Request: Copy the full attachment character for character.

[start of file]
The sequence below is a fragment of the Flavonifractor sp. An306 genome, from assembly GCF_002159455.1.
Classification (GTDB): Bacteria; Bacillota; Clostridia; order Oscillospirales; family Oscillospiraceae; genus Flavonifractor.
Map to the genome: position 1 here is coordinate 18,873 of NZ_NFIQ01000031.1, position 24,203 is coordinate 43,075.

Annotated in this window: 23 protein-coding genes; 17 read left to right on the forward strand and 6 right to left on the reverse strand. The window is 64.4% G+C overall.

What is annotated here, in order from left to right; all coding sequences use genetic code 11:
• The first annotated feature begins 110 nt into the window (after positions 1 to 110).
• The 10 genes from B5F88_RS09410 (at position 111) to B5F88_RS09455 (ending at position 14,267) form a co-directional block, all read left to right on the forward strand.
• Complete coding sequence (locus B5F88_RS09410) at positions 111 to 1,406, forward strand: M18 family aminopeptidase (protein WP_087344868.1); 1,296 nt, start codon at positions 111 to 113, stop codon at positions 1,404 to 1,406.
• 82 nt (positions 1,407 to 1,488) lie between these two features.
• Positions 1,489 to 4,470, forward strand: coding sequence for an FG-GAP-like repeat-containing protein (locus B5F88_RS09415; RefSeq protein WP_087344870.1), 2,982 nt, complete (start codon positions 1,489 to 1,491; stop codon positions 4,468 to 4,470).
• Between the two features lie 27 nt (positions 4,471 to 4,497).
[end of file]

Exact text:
The sequence below is a fragment of the Flavonifractor sp. An306 genome, from assembly GCF_002159455.1.
Classification (GTDB): Bacteria; Bacillota; Clostridia; order Oscillospirales; family Oscillospiraceae; genus Flavonifractor.
Map to the genome: position 1 here is coordinate 18,873 of NZ_NFIQ01000031.1, position 24,203 is coordinate 43,075.

Annotated in this window: 23 protein-coding genes; 17 read left to right on the forward strand and 6 right to left on the reverse strand. The window is 64.4% G+C overall.

What is annotated here, in order from left to right; all coding sequences use genetic code 11:
• The first annotated feature begins 110 nt into the window (after positions 1 to 110).
• The 10 genes from B5F88_RS09410 (at position 111) to B5F88_RS09455 (ending at position 14,267) form a co-directional block, all read left to right on the forward strand.
• Complete coding sequence (locus B5F88_RS09410) at positions 111 to 1,406, forward strand: M18 family aminopeptidase (protein WP_087344868.1); 1,296 nt, start codon at positions 111 to 113, stop codon at positions 1,404 to 1,406.
• 82 nt (positions 1,407 to 1,488) lie between these two features.
• Positions 1,489 to 4,470, forward strand: coding sequence for an FG-GAP-like repeat-containing protein (locus B5F88_RS09415; RefSeq protein WP_087344870.1), 2,982 nt, complete (start codon positions 1,489 to 1,491; stop codon positions 4,468 to 4,470).
• Between the two features lie 27 nt (positions 4,471 to 4,497).